At a June 28 meeting, New Orleans regulators put the city’s public utility Entergy in the hot seat over increasing power outages and slow progress on clean energy goals. City councilmembers showed little patience for the embattled company, which currently is under investigation for its role in paying actors to show support for its proposed $210 million natural gas power plant, approved by the council on March 8.

Louisiana Homeowner Left to Hold Bayou Bridge Pipeline Accountable for Damaging her Home

Read time: 8 mins
Melinda Tillies on her porch, in view of Bayou Bridge pipeline construction

Melinda Tillies learned about the controversial Bayou Bridge pipeline the day its construction began next to her home a couple months ago. As workers prepared the site for the pipeline, the activity made it feel like an earthquake had struck her home, she said, waking her family as their home shook on its foundation, cracking walls and dislodging tiles.

Tillies lives in Youngsville, Louisiana, a suburb of Lafayette. She purchased her dream house just over a year ago, but now she regrets buying it. “The pipeline is way too close to my house for comfort. If I had any idea there would be a pipeline built next to my house, I wouldn't have bought it,” she told me.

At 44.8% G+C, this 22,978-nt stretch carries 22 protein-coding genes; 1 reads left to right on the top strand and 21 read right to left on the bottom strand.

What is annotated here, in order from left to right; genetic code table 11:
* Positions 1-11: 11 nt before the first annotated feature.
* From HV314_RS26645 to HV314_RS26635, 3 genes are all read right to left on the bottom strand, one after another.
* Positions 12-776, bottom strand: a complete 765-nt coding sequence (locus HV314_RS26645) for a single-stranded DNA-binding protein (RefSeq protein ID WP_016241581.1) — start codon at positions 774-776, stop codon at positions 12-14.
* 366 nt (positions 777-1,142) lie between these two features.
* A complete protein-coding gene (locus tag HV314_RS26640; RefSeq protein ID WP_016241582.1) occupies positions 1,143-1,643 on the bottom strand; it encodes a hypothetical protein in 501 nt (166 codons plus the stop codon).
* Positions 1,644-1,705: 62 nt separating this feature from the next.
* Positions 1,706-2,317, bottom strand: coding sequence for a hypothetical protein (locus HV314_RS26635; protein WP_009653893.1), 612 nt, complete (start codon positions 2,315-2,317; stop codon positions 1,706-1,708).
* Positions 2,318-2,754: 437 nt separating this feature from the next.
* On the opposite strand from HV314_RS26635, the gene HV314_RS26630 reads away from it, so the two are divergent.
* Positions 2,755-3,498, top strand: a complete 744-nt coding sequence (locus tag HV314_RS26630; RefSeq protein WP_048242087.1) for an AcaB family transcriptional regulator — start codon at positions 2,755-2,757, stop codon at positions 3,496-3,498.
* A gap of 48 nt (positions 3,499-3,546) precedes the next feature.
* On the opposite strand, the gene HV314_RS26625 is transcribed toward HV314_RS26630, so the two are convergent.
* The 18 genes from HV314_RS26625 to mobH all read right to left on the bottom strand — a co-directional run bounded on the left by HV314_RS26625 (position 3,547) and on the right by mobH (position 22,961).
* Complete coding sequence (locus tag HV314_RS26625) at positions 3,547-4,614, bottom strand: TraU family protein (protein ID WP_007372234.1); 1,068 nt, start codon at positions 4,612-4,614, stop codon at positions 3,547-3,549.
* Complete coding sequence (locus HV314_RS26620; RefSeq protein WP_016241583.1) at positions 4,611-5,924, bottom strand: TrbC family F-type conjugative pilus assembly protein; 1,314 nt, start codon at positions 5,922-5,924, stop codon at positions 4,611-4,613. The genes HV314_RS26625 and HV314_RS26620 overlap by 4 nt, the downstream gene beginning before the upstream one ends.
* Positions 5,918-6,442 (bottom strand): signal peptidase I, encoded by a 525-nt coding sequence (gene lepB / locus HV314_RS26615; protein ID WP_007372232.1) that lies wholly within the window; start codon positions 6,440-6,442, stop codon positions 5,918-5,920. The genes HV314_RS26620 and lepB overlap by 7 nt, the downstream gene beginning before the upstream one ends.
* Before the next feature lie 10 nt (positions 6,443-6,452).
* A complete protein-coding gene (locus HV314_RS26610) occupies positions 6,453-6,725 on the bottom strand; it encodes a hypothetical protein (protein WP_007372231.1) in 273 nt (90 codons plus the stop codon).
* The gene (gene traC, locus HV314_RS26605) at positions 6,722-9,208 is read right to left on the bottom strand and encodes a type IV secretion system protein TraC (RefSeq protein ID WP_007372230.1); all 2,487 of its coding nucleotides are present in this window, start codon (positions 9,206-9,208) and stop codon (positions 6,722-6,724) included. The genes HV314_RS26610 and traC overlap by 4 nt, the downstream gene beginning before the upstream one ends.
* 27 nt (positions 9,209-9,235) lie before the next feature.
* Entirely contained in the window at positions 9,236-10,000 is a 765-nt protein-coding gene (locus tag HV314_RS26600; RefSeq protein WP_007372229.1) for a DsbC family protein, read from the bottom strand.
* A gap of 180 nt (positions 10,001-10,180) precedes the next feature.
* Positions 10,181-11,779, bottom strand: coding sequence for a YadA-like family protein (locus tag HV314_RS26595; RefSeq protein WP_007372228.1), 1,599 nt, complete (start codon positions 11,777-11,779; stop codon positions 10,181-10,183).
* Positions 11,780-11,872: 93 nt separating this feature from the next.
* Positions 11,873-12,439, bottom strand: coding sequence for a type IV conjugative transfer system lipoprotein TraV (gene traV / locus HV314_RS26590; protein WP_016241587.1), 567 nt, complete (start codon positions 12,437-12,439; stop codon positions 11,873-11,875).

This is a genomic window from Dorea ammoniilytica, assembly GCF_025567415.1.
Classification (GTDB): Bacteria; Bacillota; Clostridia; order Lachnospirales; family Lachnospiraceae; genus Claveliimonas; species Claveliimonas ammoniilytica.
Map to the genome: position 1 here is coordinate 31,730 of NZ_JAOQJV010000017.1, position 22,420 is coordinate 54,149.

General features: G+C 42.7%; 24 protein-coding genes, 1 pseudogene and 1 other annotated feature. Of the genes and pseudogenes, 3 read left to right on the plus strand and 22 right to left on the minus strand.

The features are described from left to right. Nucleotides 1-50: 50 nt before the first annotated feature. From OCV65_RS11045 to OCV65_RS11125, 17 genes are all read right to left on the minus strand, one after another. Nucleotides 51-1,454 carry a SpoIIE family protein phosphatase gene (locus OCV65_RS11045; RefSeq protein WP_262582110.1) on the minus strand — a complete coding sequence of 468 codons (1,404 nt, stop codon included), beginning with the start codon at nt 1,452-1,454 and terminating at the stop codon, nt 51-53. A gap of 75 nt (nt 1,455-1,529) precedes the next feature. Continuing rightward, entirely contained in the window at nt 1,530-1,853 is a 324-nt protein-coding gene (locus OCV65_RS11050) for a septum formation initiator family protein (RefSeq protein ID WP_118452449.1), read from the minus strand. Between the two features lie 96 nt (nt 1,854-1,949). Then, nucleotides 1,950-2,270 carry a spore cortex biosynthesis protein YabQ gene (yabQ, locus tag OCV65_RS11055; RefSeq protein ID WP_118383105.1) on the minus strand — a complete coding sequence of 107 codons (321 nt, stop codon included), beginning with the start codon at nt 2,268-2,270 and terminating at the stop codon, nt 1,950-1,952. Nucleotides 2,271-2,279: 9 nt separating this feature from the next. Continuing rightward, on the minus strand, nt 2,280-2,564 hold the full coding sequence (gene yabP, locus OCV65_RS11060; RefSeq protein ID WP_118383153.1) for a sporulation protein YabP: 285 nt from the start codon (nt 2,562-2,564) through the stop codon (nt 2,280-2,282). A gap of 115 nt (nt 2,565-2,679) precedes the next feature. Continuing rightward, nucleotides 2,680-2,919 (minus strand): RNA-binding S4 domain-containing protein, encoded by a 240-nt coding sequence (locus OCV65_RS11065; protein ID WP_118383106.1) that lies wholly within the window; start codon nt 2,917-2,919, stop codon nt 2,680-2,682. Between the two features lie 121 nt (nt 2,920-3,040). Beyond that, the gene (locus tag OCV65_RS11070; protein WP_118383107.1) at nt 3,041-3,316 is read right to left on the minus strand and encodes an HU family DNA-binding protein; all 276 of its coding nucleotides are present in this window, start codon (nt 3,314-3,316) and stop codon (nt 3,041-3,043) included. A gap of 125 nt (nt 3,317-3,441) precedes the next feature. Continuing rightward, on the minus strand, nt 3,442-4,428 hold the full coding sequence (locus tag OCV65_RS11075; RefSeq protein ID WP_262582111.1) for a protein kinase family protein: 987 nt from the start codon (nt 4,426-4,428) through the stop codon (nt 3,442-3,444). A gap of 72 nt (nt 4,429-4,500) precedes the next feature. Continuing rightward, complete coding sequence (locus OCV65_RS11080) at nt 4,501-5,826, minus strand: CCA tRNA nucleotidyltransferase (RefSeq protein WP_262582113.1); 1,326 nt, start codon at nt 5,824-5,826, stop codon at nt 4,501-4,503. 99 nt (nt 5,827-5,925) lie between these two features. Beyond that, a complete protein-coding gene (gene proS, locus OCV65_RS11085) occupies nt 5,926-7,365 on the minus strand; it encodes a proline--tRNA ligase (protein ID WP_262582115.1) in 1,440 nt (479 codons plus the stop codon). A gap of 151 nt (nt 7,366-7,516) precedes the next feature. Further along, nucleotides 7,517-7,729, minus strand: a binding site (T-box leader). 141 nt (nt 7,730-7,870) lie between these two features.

Opponents Ask Court to Stop Bayou Bridge Pipeline Construction in Louisiana Community During Ongoing Legal Battle

Read time: 8 mins
Protesters with banners stop construction at a Bayou Bridge pipeline site in Maurice, Louisiana

Today, residents of St. James, Louisiana, and groups opposing the Bayou Bridge pipeline petitioned a state court to halt construction on the oil pipeline along its final 18 miles. This segment falls in an area known as the coastal zone and requires a special state permit.

The court previously ruled against the Louisiana Department of Natural Resources (DNR) for issuing a permit that did not follow state guidelines and consider if the project had adequate environmental and emergency response plans for the town of St. James in case of a pipeline failure.

Opponents thought the court’s order would bring a stop to construction but that hasn’t been the case. As a result, today’s petition asks for a pause in construction until all the permit’s conditions are met.